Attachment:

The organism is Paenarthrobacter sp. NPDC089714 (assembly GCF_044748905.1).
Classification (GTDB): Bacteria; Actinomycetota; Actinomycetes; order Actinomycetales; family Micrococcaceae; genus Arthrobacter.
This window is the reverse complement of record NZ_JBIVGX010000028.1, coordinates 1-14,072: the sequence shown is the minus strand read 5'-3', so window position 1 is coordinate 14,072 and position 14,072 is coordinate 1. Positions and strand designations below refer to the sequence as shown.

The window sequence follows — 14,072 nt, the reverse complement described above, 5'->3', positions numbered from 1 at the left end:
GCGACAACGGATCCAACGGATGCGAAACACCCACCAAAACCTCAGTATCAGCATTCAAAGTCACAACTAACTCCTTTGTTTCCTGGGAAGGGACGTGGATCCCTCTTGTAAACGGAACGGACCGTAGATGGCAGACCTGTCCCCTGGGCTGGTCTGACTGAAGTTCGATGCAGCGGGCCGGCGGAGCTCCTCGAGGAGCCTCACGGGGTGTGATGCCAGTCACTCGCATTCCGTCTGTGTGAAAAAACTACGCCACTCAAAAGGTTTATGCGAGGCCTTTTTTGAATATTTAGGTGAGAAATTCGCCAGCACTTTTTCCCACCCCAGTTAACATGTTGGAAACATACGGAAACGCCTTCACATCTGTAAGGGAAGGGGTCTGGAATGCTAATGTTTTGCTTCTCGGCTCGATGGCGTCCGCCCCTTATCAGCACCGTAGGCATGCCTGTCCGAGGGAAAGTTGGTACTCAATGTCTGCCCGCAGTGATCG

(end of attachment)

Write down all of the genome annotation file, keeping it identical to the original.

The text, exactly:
The organism is Paenarthrobacter sp. NPDC089714 (assembly GCF_044748905.1).
Classification (GTDB): Bacteria; Actinomycetota; Actinomycetes; order Actinomycetales; family Micrococcaceae; genus Arthrobacter.
This window is the reverse complement of record NZ_JBIVGX010000028.1, coordinates 1-14,072: the sequence shown is the minus strand read 5'-3', so window position 1 is coordinate 14,072 and position 14,072 is coordinate 1. Positions and strand designations below refer to the sequence as shown.

The window sequence follows — 14,072 nt, the reverse complement described above, 5'->3', positions numbered from 1 at the left end:
GCGACAACGGATCCAACGGATGCGAAACACCCACCAAAACCTCAGTATCAGCATTCAAAGTCACAACTAACTCCTTTGTTTCCTGGGAAGGGACGTGGATCCCTCTTGTAAACGGAACGGACCGTAGATGGCAGACCTGTCCCCTGGGCTGGTCTGACTGAAGTTCGATGCAGCGGGCCGGCGGAGCTCCTCGAGGAGCCTCACGGGGTGTGATGCCAGTCACTCGCATTCCGTCTGTGTGAAAAAACTACGCCACTCAAAAGGTTTATGCGAGGCCTTTTTTGAATATTTAGGTGAGAAATTCGCCAGCACTTTTTCCCACCCCAGTTAACATGTTGGAAACATACGGAAACGCCTTCACATCTGTAAGGGAAGGGGTCTGGAATGCTAATGTTTTGCTTCTCGGCTCGATGGCGTCCGCCCCTTATCAGCACCGTAGGCATGCCTGTCCGAGGGAAAGTTGGTACTCAATGTCTGCCCGCAGTGATCG